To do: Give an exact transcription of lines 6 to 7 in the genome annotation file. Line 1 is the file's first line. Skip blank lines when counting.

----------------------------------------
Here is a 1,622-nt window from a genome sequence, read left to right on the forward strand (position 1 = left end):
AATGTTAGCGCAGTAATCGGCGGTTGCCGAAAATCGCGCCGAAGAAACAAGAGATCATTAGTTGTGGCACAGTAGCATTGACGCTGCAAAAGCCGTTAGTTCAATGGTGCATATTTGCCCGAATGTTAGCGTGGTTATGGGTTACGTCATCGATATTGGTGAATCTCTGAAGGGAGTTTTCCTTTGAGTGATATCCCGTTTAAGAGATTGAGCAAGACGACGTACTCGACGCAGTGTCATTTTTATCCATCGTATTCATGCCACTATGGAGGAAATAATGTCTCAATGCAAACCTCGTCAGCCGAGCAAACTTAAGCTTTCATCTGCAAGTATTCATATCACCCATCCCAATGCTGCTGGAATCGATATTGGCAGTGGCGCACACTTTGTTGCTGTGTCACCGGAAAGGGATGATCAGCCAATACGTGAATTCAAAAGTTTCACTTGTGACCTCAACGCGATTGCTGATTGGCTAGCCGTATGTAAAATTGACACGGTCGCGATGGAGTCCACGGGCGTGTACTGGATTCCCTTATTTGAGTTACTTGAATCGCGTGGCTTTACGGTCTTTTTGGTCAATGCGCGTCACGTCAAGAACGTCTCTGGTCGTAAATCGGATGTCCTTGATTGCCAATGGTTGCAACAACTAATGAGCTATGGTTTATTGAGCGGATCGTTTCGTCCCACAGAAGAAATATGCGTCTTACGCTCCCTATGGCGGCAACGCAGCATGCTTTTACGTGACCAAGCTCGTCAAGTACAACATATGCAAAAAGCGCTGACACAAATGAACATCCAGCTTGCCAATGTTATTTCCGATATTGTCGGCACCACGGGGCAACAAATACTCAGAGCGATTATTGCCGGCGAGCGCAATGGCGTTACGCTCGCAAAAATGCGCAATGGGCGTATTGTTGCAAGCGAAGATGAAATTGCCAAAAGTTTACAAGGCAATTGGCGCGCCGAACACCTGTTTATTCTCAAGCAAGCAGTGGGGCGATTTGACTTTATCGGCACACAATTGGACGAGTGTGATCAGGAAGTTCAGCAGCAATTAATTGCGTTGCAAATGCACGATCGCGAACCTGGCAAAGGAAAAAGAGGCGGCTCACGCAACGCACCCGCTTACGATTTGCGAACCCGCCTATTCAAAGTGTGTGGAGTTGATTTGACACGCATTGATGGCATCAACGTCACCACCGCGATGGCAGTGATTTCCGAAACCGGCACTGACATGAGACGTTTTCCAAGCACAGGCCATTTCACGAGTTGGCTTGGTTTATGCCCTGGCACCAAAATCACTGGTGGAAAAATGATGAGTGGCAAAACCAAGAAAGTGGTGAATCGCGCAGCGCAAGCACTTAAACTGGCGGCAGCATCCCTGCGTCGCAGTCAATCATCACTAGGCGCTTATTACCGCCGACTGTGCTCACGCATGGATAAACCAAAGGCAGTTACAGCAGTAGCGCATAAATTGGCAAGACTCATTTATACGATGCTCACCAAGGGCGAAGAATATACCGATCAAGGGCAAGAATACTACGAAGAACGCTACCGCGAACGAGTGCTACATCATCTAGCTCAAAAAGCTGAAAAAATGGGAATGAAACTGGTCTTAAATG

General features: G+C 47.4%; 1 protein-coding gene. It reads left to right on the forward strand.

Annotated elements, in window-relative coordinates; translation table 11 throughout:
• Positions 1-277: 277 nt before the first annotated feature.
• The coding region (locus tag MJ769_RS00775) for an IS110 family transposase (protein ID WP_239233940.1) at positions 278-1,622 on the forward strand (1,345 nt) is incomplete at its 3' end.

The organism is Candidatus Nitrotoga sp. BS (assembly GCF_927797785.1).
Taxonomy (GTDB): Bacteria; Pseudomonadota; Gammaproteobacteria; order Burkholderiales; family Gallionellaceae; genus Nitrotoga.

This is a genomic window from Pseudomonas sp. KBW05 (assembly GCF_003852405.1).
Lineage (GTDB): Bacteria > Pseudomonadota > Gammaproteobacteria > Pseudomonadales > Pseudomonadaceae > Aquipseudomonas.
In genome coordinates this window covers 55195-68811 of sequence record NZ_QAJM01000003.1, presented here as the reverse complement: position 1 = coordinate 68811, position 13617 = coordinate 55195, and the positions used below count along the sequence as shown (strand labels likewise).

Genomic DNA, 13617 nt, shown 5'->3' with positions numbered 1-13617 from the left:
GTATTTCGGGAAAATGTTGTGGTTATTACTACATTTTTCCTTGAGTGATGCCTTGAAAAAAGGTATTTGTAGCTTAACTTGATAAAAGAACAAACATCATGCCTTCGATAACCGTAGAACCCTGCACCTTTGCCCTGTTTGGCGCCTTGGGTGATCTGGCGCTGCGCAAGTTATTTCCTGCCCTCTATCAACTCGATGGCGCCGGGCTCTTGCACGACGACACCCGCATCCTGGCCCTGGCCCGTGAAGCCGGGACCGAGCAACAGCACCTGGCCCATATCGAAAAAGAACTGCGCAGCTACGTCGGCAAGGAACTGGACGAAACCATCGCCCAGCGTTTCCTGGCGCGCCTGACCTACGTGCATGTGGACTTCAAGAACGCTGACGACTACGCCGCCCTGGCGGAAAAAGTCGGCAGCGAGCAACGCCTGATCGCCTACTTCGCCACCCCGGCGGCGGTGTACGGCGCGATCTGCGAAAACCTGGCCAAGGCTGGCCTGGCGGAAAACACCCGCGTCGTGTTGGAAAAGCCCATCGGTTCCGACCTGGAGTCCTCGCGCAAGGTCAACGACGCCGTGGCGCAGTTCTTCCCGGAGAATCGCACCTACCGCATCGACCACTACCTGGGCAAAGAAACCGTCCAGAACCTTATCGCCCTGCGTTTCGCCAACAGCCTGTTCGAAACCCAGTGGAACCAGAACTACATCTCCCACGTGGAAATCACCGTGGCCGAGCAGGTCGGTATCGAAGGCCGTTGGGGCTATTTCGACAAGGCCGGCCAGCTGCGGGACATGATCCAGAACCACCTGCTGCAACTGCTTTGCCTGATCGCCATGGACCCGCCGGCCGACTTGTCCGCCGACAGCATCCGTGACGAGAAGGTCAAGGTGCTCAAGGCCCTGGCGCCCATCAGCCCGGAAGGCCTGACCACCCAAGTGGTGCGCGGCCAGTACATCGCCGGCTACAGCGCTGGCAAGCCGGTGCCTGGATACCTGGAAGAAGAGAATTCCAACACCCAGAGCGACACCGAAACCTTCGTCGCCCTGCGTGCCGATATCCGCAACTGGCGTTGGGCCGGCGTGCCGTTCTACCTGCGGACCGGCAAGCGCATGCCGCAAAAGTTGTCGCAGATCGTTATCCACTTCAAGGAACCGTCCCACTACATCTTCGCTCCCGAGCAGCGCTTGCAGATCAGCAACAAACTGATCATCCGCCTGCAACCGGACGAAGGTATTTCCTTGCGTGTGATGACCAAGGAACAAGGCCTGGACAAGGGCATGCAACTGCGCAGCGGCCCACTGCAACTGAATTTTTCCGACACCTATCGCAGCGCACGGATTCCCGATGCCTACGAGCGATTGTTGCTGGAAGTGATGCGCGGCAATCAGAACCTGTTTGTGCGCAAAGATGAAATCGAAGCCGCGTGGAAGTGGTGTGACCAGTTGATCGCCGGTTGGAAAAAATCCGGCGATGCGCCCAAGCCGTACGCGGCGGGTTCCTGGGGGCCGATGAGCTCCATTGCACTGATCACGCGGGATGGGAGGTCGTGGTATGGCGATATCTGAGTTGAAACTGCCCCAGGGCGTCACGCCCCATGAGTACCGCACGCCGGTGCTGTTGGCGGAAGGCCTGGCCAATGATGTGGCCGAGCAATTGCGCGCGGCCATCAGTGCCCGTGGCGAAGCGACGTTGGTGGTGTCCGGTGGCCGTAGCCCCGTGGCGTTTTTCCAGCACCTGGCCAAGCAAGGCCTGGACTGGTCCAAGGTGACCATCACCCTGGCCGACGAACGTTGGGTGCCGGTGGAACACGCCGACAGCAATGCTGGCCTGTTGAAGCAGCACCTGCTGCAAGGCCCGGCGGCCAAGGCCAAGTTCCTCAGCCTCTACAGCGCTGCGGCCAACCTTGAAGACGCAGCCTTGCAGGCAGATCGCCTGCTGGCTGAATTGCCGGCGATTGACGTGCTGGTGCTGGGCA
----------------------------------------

• The coding region (locus tag MJ769_RS00775) for an IS110 family transposase (protein ID WP_239233940.1) at positions 278-1,622 on the forward strand (1,345 nt) is incomplete at its 3' end.

The organism is Candidatus Nitrotoga sp. BS (assembly GCF_927797785.1).